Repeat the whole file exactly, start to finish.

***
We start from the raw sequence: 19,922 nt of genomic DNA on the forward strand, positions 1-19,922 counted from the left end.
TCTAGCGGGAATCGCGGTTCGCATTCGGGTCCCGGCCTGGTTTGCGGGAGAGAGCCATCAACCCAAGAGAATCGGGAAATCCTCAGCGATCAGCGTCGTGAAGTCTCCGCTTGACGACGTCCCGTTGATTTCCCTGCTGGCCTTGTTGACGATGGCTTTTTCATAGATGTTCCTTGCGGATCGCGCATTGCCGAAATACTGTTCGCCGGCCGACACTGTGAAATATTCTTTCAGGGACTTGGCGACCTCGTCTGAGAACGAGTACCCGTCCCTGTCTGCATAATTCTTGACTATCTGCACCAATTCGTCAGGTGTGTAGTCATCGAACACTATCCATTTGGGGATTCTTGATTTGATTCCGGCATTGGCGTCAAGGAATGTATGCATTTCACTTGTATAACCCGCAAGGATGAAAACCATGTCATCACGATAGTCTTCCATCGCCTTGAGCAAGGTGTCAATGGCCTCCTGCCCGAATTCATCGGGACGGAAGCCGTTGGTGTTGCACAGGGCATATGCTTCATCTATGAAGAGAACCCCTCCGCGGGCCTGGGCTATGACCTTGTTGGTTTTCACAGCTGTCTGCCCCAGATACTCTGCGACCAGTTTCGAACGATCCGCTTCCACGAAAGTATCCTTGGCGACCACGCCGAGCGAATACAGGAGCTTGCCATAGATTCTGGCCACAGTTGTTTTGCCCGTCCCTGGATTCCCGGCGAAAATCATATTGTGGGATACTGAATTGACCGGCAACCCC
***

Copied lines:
We start from the raw sequence: 19,922 nt of genomic DNA on the forward strand, positions 1-19,922 counted from the left end.
TCTAGCGGGAATCGCGGTTCGCATTCGGGTCCCGGCCTGGTTTGCGGGAGAGAGCCATCAACCCAAGAGAATCGGGAAATCCTCAGCGATCAGCGTCGTGAAGTCTCCGCTTGACGACGTCCCGTTGATTTCCCTGCTGGCCTTGTTGACGATGGCTTTTTCATAGATGTTCCTTGCGGATCGCGCATTGCCGAAATACTGTTCGCCGGCCGACACTGTGAAATATTCTTTCAGGGACTTGGCGACCTCGTCTGAGAACGAGTACCCGTCCCTGTCTGCATAATTCTTGACTATCTGCACCAATTCGTCAGGTGTGTAGTCATCGAACACTATCCATTTGGGGATTCTTGATTTGATTCCGGCATTGGCGTCAAGGAATGTATGCATTTCACTTGTATAACCCGCAAGGATGAAAACCATGTCATCACGATAGTCTTCCATCGCCTTGAGCAAGGTGTCAATGGCCTCCTGCCCGAATTCATCGGGACGGAAGCCGTTGGTGTTGCACAGGGCATATGCTTCATCTATGAAGAGAACCCCTCCGCGGGCCTGGGCTATGACCTTGTTGGTTTTCACAGCTGTCTGCCCCAGATACTCTGCGACCAGTTTCGAACGATCCGCTTCCACGAAAGTATCCTTGGCGACCACGCCGAGCGAATACAGGAGCTTGCCATAGATTCTGGCCACAGTTGTTTTGCCCGTCCCTGGATTCCCGGCGAAAATCATATTGTGGGATACTGAATTGACCGGCAACCCC